Idle Chatter


caliban_icon.gif tuck_icon.gif

Scene Title Idle Chatter
Synopsis Caliban approaches Gilbert Tucker about acting as Linderman's eyes and ears on Staten Island.
Date August 5, 2009

Tucker's Pawn Shop

Every shelf, every flat surface in the entire shop is covered with things. VCRs, DVDs, small pieces of machinery, cheap jewellery - all the kind of stuff worth little money. It's the merchandise that's not worth protecting, even here. If someone wants to steal a VHS copy of 'The Little Mermaid,' then so be it. The primary purpose of the clutter of items is a front - to distract from the fact that the real purpose of the shop is to sell stolen, high-value goods.

The front part of the shop with its knick-nacks and assorted low-value items is separated from the high value items by a counter and a layer of bulletproof glass. There is a slot beneath the window for exchange of money or small goods. At the base of the counter is a chute for larger items. Surveillance cameras keep a vigilant watch over every square inch.

There is a small arsenal of weapons up on a pegboard above the counter. Not just guns but knives, tasers, pepper spray, handcuffs, nightsticks, brass knuckles - all sorts of things meant to cause pain. There's a rotating case at the counter that holds many expensive jewellery pieces, including a few Rolexes and a large assortment of engagement rings. There are expensive cell phones, iPods, laptops and other various small electronics, including listening devices and CB radios. Just about anything worth stealing is displayed behind the glass and up on the walls. Many items however, are by special request. You gotta know what you're looking for.

Business has been, well, bad. Staten doesn't quite feel like the same haven it once did, what with the bombings, the Dagger fire and the Lighthouse destruction. Despite the fact that the island is still free of the law, it's feeling less and less worth it for many of the smaller elements.

Gilbert Tucker's been considering leaving too, abandoning seventeen years on Staten. A semi-legit business like his could make it on the mainland. But this place is his home.

The exterior of the pawn shop is still partially boarded and singed. Only 'Tucker's' in the neon sign glows. Something's blown out the part that says 'pawn shop' underneath. But despite all that, the pawnie is in his chair, as usual, manning the chair behind the layer of bulletproof glass. He smokes a cigarette and goes over a racing form. The last cockroach of Staten Island.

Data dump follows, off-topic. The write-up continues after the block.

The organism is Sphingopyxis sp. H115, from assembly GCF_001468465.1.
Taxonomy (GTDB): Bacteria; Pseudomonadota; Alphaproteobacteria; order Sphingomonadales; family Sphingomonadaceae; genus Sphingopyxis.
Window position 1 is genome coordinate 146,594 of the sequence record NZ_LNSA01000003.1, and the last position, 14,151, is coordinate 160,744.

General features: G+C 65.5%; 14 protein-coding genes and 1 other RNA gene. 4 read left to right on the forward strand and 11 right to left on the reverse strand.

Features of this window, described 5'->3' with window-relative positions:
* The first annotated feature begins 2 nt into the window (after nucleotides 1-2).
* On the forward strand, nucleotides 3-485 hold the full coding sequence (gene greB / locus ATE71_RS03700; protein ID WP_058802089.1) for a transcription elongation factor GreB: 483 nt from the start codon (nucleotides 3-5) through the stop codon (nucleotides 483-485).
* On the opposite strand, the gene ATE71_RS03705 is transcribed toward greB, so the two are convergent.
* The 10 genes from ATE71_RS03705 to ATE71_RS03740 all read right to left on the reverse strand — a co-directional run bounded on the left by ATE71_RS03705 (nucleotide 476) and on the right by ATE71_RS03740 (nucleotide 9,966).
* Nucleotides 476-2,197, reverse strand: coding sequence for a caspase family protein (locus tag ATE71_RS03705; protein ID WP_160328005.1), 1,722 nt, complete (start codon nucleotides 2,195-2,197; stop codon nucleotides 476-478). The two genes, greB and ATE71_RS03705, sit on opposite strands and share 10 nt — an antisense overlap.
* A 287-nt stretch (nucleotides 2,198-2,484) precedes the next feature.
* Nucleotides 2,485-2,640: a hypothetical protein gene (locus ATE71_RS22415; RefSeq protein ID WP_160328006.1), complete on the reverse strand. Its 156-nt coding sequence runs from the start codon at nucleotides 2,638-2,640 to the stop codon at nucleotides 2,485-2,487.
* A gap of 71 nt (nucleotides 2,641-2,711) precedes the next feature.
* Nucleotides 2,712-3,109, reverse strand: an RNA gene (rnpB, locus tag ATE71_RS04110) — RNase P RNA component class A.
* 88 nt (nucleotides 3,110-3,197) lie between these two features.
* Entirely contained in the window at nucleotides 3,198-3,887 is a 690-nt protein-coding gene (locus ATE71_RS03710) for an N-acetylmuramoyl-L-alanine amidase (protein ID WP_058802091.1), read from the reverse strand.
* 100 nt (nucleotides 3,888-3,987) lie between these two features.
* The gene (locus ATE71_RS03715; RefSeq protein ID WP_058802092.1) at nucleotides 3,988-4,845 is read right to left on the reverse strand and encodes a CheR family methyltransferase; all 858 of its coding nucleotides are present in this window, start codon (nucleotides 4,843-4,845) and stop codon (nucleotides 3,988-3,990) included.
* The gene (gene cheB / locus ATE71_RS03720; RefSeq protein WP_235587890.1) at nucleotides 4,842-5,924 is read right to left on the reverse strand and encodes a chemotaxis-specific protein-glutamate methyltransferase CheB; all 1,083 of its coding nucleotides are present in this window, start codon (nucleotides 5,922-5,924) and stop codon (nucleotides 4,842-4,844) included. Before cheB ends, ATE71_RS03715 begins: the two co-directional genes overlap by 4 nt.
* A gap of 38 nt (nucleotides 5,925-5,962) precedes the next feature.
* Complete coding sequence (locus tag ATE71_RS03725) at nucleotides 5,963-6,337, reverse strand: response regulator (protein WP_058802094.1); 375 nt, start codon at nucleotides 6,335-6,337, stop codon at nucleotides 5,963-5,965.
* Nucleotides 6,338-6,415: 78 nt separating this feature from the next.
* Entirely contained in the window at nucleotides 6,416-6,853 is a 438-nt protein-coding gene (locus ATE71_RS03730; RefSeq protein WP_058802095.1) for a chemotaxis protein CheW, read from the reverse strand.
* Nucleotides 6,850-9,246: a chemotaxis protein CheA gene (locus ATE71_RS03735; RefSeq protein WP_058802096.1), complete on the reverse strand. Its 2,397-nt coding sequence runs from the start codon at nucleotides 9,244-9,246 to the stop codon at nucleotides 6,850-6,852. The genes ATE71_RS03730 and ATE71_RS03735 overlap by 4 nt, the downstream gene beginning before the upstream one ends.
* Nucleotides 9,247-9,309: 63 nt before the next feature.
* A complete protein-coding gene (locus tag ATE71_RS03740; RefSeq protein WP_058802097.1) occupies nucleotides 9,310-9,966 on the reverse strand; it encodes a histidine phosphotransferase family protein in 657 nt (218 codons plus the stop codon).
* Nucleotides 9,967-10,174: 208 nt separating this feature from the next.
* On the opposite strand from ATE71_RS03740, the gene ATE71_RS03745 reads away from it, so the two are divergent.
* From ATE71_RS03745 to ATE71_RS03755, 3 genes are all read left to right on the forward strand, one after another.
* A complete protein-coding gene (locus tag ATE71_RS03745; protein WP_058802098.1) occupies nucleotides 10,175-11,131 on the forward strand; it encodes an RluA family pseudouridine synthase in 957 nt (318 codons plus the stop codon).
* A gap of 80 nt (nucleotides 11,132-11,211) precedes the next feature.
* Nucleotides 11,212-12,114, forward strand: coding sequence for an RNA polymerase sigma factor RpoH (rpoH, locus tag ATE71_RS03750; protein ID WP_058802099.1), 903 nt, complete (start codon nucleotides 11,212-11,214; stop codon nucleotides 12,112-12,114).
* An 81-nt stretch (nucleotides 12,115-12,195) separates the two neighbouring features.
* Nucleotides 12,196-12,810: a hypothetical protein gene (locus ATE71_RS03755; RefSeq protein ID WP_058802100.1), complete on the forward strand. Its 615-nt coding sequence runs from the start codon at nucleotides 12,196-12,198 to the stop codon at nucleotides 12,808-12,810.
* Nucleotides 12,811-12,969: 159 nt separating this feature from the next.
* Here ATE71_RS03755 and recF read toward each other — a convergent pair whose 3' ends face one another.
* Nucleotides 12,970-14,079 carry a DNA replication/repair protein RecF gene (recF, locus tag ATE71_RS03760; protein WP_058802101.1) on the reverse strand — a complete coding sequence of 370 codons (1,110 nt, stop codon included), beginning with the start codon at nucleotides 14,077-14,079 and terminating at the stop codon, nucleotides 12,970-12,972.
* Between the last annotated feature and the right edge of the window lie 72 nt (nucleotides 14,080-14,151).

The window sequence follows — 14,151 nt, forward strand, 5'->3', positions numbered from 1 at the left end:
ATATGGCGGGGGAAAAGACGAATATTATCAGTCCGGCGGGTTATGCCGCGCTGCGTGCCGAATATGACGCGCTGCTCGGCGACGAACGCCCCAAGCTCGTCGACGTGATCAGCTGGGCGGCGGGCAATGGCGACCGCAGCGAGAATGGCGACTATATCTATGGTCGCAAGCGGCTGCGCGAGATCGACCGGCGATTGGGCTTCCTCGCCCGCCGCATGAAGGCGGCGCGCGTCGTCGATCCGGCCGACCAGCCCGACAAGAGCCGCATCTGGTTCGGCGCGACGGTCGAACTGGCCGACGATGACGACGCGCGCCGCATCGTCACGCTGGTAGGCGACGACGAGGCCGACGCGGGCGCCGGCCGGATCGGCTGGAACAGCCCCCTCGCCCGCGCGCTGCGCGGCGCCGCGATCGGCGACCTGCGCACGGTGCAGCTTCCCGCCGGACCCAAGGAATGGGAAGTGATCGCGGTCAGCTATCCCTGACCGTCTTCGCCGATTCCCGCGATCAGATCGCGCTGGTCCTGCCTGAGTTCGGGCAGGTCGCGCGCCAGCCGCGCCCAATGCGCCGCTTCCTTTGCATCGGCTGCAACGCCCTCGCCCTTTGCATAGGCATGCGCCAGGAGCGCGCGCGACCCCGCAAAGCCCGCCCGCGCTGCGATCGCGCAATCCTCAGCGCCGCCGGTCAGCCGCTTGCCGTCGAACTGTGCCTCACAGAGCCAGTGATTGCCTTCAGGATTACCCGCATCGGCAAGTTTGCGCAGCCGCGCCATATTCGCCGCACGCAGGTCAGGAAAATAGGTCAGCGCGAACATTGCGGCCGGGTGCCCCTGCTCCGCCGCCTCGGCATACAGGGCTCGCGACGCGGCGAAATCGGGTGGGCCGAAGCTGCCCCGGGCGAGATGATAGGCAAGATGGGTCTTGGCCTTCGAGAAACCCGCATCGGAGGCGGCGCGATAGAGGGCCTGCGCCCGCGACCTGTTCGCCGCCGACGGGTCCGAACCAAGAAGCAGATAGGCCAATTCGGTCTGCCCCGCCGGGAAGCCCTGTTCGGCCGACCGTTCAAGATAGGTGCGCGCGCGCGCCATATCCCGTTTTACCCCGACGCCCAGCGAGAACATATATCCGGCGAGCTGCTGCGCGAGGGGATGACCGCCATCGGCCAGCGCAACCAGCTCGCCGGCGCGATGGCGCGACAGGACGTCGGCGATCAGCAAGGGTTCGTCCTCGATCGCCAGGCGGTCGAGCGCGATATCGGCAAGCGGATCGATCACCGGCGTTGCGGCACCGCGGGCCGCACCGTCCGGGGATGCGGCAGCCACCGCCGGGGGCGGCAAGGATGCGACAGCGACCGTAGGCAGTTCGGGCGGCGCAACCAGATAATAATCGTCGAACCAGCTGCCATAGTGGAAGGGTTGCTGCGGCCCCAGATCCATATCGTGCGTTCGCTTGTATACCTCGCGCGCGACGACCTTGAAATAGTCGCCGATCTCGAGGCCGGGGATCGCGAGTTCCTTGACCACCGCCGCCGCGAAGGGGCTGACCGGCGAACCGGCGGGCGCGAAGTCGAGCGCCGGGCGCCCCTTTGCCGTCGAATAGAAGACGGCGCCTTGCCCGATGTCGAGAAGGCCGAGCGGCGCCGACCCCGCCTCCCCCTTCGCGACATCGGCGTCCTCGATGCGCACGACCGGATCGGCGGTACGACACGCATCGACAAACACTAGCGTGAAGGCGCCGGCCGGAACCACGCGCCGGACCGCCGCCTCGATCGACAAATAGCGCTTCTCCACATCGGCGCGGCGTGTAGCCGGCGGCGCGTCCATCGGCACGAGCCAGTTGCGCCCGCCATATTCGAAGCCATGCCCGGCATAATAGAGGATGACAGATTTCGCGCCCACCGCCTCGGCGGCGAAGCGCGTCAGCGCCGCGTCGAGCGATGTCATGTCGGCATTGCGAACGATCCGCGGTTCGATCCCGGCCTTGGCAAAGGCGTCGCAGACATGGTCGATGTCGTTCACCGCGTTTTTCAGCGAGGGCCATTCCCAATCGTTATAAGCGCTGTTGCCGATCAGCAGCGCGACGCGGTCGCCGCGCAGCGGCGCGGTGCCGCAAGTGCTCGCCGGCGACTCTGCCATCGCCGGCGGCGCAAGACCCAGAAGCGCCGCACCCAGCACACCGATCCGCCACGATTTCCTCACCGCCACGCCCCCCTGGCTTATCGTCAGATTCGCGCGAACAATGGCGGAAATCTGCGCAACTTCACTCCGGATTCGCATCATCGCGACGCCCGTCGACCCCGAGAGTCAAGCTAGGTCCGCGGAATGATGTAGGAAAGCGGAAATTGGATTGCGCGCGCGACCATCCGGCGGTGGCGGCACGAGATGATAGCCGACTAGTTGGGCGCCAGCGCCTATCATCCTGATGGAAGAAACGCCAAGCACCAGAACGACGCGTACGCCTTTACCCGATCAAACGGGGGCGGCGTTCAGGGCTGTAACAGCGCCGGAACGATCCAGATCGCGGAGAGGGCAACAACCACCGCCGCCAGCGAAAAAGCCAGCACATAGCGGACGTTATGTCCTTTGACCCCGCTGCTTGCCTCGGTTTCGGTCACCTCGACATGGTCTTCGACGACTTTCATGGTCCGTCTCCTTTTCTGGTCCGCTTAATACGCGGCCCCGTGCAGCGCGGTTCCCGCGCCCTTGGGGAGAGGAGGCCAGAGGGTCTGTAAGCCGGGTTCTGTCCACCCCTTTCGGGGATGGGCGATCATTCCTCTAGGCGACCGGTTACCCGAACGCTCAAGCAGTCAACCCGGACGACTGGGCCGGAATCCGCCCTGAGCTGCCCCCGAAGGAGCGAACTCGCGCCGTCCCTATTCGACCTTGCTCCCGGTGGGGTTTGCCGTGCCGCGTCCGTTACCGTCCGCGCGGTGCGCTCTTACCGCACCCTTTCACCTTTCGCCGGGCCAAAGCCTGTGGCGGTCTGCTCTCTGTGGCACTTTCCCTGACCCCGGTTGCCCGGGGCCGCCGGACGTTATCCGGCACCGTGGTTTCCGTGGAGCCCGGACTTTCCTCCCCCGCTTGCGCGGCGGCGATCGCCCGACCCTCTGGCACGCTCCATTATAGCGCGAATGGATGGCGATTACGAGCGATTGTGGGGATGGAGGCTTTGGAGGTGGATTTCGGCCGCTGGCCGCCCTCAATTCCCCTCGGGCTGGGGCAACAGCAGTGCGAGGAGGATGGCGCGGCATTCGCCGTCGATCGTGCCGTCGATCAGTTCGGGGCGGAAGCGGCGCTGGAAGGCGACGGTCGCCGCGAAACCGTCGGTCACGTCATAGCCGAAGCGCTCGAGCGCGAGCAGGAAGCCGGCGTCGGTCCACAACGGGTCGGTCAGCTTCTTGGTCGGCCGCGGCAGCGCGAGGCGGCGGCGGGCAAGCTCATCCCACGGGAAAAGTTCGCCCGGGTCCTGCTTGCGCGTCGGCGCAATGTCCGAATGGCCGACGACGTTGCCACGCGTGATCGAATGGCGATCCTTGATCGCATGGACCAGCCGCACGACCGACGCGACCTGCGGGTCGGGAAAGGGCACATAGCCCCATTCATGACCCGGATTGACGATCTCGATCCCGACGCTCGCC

The pawn shop's front door swings open, and a moment later a man in a pinstriped suit steps inside, adjusting the collar of the crisp white dress shirt he wears beneath it. Eyes a shade or two lighter than powder blue survey the shop with the roving scrutiny of a large, wiry predator as he moves across the room toward the front counter, either interested in everything on the shelves that Tuck has to offer or nothing at all.

Approaching the glass, he reaches inside his suit jacket and retrieves neither butterfly knife nor silenced pistol, but a business card dangling between two of his long fingers. "Gilbert Tucker?"

Tuck is used to all types coming through his door. From rebellious rich college types looking for a shiny knife, down on to, well, people like this guy. People dressed far too well to be in a place like his.

He looks up at the be-suited man, takes a moment to consider him and then exhales a mouthful of smoke. "That's what part of the neon sign on the shop says. Well. Half of it anyway."

The man offers Tuck a rakish smile and presses the business card to the glass. Not that there's any need for him to read it — he introduces himself simultaneously, a European accent clinging to the edges of his smoky breath, voice raw from one pack of imported cigarettes too many. "Robert Caliban," he says. "I work with the Linderman Group. Was wondering if you could spare a few minutes of your time for some idle chatter?"

Tuck eyes the card, eyes Caliban. His lips twitch in a way that could either be heading towards a smile or a frown. "I don't want any trouble. I try and stay out of your way. I mean, I'm a small-time operator. Surely I'm not…stepping on your toes." He flicks his wrist and tries to play it cool, but his nerviness is fairly clear.

"Not at all," says Caliban as he lowers his card, spins it once between his knuckles and places it back in his jacket's interior pocket. "It's Liu and Song Ye who are doing most of the toe-crunching these days. More stomping than stepping, really." He pauses to study the small arsenal on the pegboard above the counter, his blond-haired head canted to one side. "The truth is, Mr. Tucker, we've been looking for someone trustworthy here on the Island to keep an eye on things for the boss. Your name came up quite a few times."

"Considering I'm a crook, I'm not sure if being called 'trustworthy' is something I should be proud of," says Tuck. He relaxes when he realizes this isn't going to be a shakedown. "If it's a choice between your boss and the Triad running the show around here? Well, you know what they say about the devil you know." He lifts one shoulder. "I have always admired Linderman's ability to be respected and legit at the same time." He doesn't mean that literally, of course. Respected in the crime world, seen as legit.